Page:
A 78-year-old man presented with tearing chest pain with associated dyspnoea and dysphagia. He was an ex-smoker with no personal or family history of connective tissue disorders. CT angiography illustrated an aberrant right subclavian artery, coursing posterior to the trachea and oesophagus, with an associated 4.4 cm Kommerell’s diverticulum (Figure 1). Imaging also illustrated tracheal stenosis and oesophageal compression. A coronary angiogram demonstrated severe double vessel coronary artery disease. A staged procedure with aortic arch debranching and CABG (Figure 2), followed by a thoracic stent graft and Amplatzer plug to address the Kommerrel’s diverticulum was undertaken.
His post-operative recovery was complicated by AF, hospital acquired pneumonia and delirium requiring reintubation for severe agitation. There was no immediate noticeable difference in swallowing; however, his breathing had improved.
Given CT angiography illustrated a non-dominant right vertebral artery, with known collateralisation to the arm, a decision was made not to perform a carotid subclavian bypass. Unfortunately, at routine 4-week follow-up the patient reported pre-syncopal episodes with associated right-hand paraesthesia, likely explained by vertebral-basilar insufficiency. A right carotid-subclavian artery bypass was performed to correct this.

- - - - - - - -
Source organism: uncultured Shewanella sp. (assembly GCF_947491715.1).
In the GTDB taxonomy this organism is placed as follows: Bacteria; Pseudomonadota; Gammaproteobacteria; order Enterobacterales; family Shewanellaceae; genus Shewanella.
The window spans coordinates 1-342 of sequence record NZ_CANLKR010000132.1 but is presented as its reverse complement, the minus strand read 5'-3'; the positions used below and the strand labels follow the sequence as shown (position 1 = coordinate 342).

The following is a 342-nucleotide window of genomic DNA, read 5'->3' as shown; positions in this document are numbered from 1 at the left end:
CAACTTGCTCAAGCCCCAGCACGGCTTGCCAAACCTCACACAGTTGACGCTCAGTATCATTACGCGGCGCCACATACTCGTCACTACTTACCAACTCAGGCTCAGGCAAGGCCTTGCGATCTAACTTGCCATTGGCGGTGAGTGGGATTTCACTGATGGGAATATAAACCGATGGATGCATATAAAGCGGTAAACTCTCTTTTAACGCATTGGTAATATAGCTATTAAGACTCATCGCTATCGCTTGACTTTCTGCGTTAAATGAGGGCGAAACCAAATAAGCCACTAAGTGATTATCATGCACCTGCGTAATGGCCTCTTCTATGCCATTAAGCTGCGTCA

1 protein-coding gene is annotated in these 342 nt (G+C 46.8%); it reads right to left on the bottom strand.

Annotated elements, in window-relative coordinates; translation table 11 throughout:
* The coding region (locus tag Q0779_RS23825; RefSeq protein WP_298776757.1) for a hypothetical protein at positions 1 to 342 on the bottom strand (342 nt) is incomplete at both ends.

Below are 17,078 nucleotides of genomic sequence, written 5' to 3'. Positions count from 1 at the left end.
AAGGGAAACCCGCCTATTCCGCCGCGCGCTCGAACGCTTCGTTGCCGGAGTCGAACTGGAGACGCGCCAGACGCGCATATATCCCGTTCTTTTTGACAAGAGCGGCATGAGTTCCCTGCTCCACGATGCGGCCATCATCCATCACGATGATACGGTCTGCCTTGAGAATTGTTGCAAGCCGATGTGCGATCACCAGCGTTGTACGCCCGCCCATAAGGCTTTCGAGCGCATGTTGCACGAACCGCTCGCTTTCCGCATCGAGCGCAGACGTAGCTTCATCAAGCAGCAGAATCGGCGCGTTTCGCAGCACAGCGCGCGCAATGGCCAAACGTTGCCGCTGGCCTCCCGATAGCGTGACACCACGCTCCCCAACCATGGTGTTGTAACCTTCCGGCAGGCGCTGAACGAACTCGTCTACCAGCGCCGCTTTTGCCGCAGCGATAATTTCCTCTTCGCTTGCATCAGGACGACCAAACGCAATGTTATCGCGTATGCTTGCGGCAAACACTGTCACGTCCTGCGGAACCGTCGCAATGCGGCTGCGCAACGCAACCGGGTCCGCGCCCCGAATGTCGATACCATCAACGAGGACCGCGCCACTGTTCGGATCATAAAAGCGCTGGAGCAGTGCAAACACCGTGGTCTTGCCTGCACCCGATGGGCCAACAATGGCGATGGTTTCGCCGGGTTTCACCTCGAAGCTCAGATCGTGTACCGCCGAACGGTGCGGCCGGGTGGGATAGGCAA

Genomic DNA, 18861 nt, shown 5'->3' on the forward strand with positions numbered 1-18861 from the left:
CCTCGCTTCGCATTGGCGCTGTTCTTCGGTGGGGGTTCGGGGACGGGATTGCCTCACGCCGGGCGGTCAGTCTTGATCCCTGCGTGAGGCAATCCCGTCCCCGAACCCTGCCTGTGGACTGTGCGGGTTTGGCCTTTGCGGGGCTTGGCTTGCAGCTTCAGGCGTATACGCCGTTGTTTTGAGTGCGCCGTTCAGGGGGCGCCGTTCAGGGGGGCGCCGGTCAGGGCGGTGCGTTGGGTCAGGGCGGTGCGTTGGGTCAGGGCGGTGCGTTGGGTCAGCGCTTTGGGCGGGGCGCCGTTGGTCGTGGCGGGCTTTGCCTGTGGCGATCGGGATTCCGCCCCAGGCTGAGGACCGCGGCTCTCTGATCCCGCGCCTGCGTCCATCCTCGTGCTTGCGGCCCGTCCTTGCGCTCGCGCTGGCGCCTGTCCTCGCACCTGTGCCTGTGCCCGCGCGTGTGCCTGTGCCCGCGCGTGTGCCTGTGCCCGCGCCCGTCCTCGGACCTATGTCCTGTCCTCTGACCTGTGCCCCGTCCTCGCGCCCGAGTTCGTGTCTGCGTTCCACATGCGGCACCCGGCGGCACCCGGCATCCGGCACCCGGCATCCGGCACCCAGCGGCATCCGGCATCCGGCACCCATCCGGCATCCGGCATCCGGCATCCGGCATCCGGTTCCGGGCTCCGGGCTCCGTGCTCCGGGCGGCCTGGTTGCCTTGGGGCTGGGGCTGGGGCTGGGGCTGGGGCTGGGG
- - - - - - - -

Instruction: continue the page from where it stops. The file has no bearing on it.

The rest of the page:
There were no immediate post-operative complications and the patient was discharged home. At 6-week follow-up, he had improved right hand symptoms with no further pre-syncopal episodes and had improved swallow.
Given the scarce evidence base, management should be tailored on a case by case basis to the individual patient. Surgical treatment remains controversial and should be considered if patients are symptomatic with some suggestion of a Kommerell’s diverticulum of >3cm being an indication for operating in a low-risk patient.1 Open, endovascular and hybrid procedures have all been successfully performed with acceptable rates of morbidity and mortality.2 This suggests that the choice of treatment should be tailored to the patient-specific anatomy, associated morbidity, and expertise of the treating surgical team.5